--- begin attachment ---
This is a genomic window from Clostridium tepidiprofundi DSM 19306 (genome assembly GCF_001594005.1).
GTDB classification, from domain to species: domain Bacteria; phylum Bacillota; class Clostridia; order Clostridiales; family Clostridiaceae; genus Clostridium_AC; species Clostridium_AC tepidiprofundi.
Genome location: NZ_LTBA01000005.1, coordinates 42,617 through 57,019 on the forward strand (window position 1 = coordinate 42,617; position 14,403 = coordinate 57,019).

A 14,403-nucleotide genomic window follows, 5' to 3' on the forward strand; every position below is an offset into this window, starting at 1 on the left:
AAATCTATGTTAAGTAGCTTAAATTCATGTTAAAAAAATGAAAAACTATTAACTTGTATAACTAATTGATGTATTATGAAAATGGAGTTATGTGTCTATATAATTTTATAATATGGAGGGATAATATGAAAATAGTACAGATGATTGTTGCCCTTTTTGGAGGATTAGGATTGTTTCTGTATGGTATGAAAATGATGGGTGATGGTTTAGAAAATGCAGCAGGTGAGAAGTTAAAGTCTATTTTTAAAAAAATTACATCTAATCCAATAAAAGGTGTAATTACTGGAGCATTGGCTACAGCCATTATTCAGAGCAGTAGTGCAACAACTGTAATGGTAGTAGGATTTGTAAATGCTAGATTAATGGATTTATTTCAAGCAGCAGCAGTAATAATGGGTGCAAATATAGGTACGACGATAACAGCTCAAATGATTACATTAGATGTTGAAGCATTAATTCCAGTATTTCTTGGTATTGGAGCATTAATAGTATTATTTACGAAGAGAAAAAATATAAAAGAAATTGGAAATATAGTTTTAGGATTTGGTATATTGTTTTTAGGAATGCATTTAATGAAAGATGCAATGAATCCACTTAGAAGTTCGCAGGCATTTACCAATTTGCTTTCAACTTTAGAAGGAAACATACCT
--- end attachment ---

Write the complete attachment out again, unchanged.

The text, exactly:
This is a genomic window from Clostridium tepidiprofundi DSM 19306 (genome assembly GCF_001594005.1).
GTDB classification, from domain to species: domain Bacteria; phylum Bacillota; class Clostridia; order Clostridiales; family Clostridiaceae; genus Clostridium_AC; species Clostridium_AC tepidiprofundi.
Genome location: NZ_LTBA01000005.1, coordinates 42,617 through 57,019 on the forward strand (window position 1 = coordinate 42,617; position 14,403 = coordinate 57,019).

A 14,403-nucleotide genomic window follows, 5' to 3' on the forward strand; every position below is an offset into this window, starting at 1 on the left:
AAATCTATGTTAAGTAGCTTAAATTCATGTTAAAAAAATGAAAAACTATTAACTTGTATAACTAATTGATGTATTATGAAAATGGAGTTATGTGTCTATATAATTTTATAATATGGAGGGATAATATGAAAATAGTACAGATGATTGTTGCCCTTTTTGGAGGATTAGGATTGTTTCTGTATGGTATGAAAATGATGGGTGATGGTTTAGAAAATGCAGCAGGTGAGAAGTTAAAGTCTATTTTTAAAAAAATTACATCTAATCCAATAAAAGGTGTAATTACTGGAGCATTGGCTACAGCCATTATTCAGAGCAGTAGTGCAACAACTGTAATGGTAGTAGGATTTGTAAATGCTAGATTAATGGATTTATTTCAAGCAGCAGCAGTAATAATGGGTGCAAATATAGGTACGACGATAACAGCTCAAATGATTACATTAGATGTTGAAGCATTAATTCCAGTATTTCTTGGTATTGGAGCATTAATAGTATTATTTACGAAGAGAAAAAATATAAAAGAAATTGGAAATATAGTTTTAGGATTTGGTATATTGTTTTTAGGAATGCATTTAATGAAAGATGCAATGAATCCACTTAGAAGTTCGCAGGCATTTACCAATTTGCTTTCAACTTTAGAAGGAAACATACCT